Scaling out is a process by which you increase the number of instances a workload runs on. For example, increasing capacity by having a workload shift from running on 10 computers or virtual machines to running on 20 computers or virtual machines.
It’s important to note that not every workload can be scaled out. For example, while you can increase the capacity of a website by increasing the number of computers or virtual machines the website is hosted on, and then load balancing that website across all those instances, you can’t really do the same thing with a file server simply because of the way clients interact with both workloads. It doesn’t matter what computer or virtual machine a client accesses when accessing a Web page, as long as they all host the same content; it does matter what computer or virtual machine a client accesses when trying to edit a file.
With that said, companies can increase capacity by scaling out virtualization hosts. For example, a single HPE Converged Architecture 700 with two blades supports about 128 virtual machines, depending on how the VMs consume storage. HPE Converged Architecture can scale from two blades to 128 blades in its maximum configuration, and can, depending on how the VMs consume storage on the 1,920 drives available in this configuration, scale to more than 9,000 virtual machines.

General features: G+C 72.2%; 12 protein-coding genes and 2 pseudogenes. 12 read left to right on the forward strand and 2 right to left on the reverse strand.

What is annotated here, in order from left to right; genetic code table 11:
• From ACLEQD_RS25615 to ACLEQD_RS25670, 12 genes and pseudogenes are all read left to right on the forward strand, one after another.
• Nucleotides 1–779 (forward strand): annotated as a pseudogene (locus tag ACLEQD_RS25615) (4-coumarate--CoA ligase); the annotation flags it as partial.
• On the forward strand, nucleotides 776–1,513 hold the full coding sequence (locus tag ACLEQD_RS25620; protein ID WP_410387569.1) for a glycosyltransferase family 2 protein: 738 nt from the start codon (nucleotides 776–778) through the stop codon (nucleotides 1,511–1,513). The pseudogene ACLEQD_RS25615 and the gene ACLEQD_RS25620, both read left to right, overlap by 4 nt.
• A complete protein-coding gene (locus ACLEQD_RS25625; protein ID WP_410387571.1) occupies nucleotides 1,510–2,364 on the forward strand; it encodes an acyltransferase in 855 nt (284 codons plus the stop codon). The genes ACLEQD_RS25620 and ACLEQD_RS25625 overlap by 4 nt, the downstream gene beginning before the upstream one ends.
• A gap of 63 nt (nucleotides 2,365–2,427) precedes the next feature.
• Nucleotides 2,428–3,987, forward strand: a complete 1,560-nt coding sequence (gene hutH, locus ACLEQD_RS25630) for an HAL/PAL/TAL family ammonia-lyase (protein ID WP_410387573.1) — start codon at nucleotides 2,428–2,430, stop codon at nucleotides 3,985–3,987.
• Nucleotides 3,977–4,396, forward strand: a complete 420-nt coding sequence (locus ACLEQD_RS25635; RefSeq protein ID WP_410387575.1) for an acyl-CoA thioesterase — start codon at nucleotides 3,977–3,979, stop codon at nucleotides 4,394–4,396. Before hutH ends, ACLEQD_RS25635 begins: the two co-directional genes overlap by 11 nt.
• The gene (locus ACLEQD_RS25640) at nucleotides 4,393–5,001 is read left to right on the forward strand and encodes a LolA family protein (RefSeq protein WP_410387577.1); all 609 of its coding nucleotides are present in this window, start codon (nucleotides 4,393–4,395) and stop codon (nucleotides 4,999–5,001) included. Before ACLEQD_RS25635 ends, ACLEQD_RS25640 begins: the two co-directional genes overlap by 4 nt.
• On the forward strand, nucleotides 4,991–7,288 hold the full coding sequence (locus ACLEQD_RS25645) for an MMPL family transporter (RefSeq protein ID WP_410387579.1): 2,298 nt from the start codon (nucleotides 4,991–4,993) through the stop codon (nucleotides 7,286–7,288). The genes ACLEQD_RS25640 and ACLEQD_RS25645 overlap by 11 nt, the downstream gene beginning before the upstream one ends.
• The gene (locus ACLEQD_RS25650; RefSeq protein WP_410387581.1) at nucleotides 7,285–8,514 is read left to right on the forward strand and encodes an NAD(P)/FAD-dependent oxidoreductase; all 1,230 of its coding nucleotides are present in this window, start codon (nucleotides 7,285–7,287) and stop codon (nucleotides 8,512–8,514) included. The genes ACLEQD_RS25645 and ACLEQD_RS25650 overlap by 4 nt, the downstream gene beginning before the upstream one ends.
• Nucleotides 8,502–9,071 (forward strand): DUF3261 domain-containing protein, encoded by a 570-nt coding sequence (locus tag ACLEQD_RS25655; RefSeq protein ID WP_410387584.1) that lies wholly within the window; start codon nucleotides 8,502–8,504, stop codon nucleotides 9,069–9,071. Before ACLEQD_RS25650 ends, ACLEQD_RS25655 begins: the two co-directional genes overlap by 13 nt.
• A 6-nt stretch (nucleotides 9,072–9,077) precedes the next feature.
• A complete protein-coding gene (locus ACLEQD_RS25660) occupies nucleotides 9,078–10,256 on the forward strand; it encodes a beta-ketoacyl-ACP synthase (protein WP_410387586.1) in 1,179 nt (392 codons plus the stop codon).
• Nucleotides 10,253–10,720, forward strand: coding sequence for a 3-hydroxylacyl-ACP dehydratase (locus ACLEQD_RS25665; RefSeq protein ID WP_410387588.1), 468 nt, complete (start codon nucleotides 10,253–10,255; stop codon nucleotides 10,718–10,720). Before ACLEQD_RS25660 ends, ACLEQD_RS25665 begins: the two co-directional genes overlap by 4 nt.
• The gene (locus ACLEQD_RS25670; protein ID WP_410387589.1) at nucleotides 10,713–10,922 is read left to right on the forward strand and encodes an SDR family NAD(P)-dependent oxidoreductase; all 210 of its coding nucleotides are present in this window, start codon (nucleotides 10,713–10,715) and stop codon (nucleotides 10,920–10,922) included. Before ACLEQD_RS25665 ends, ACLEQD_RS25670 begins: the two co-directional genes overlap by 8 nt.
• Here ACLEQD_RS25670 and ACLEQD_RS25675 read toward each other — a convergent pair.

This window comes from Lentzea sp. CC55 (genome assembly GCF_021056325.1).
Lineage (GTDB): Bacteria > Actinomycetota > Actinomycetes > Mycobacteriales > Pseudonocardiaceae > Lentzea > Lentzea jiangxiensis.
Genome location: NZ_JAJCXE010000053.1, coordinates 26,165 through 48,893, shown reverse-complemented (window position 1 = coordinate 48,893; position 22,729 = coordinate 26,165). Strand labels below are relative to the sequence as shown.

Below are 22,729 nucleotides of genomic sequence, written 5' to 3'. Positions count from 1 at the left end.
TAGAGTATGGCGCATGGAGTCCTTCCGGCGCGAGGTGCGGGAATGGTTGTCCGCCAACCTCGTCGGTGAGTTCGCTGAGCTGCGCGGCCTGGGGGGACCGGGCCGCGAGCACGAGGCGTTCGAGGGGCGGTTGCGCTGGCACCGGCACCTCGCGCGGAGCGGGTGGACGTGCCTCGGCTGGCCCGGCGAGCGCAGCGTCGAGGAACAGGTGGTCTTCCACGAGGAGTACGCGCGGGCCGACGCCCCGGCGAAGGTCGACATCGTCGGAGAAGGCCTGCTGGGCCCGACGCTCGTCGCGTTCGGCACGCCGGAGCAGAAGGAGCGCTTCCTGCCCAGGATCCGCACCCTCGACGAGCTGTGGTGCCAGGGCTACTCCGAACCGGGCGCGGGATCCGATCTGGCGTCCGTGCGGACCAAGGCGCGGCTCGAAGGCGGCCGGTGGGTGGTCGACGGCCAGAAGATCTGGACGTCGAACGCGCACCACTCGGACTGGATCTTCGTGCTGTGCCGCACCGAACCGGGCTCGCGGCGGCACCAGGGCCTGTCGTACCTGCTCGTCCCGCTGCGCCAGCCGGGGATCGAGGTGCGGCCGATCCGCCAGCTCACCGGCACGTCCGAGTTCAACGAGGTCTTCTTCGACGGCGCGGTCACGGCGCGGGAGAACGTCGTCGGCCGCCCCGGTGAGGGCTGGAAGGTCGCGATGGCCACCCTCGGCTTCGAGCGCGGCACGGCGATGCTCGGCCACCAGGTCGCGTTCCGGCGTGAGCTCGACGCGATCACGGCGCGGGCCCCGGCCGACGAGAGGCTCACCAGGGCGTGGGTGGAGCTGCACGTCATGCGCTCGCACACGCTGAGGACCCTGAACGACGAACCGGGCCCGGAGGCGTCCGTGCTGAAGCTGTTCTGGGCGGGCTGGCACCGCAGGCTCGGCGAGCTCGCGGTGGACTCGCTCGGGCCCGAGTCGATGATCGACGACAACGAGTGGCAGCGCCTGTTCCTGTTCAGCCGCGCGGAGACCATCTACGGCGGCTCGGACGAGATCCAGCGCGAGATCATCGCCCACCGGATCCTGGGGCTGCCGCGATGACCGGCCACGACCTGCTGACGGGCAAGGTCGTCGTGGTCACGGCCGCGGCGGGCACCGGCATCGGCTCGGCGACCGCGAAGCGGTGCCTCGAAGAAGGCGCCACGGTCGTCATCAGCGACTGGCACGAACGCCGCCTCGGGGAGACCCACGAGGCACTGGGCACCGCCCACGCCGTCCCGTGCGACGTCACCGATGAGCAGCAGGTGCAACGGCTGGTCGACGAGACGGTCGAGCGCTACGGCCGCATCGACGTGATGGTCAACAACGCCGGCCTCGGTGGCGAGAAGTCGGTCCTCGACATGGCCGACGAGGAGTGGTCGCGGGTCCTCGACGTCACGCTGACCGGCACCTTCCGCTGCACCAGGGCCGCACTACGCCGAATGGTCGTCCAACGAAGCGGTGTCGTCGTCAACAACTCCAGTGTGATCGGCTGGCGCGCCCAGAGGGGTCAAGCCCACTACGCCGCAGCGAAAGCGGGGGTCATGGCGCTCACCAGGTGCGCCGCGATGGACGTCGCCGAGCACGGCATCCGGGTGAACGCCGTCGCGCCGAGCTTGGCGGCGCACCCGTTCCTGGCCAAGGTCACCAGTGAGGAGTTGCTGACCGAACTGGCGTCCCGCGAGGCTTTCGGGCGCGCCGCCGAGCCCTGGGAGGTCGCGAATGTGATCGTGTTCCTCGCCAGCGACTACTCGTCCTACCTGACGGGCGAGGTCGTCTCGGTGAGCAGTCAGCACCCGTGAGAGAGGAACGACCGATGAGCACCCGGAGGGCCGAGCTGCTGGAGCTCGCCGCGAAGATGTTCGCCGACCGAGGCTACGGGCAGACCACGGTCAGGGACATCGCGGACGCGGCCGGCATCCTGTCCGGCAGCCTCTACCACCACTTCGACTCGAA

The advantage of converged architecture over traditional off-the-shelf server hardware is that the scaling out process has been simplified. It’s simply a matter of adding converged architecture capacity as required. When an organization starts out with off-the-shelf hardware, smooth scale-out will be a challenge if you can’t consistently source the same hardware over the lifetime of the workload. For example, you might purchase 10 blade servers off a vendor’s website in 2016 and then figure out in 2018 that you need another 10, only to find that the currently available models have different performance characteristics. Being able to consistently source the same hardware over the lifetime of the workload is one of the great benefits of converged architecture.
What are your company’s scale-out needs? How are you meeting them? Let us know in the comments section below.
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Part of HPE’s Power of One strategy, HPE Converged Architecture 700 delivers infrastructure as one integrated stack. HPE Converged Architecture 700 delivers proven, repeatable building blocks of infrastructure maintained by one management platform (HPE OneView), built and delivered exclusively by qualified HPE Channel Partners. This methodology saves considerable time and resources, compared to the do-it-yourself (DIY) approach.
Based on a complete HPE stack consisting of HPE BladeSystem with Intel® Xeon® E5 v3-based HPE ProLiant BL460c Gen9 blades, HPE 3PAR StoreServ all-flash storage, HPE Networking, and HPE OneView infrastructure management software, the HPE Converged Architecture 700 can be easily modified to fit within your existing IT environment.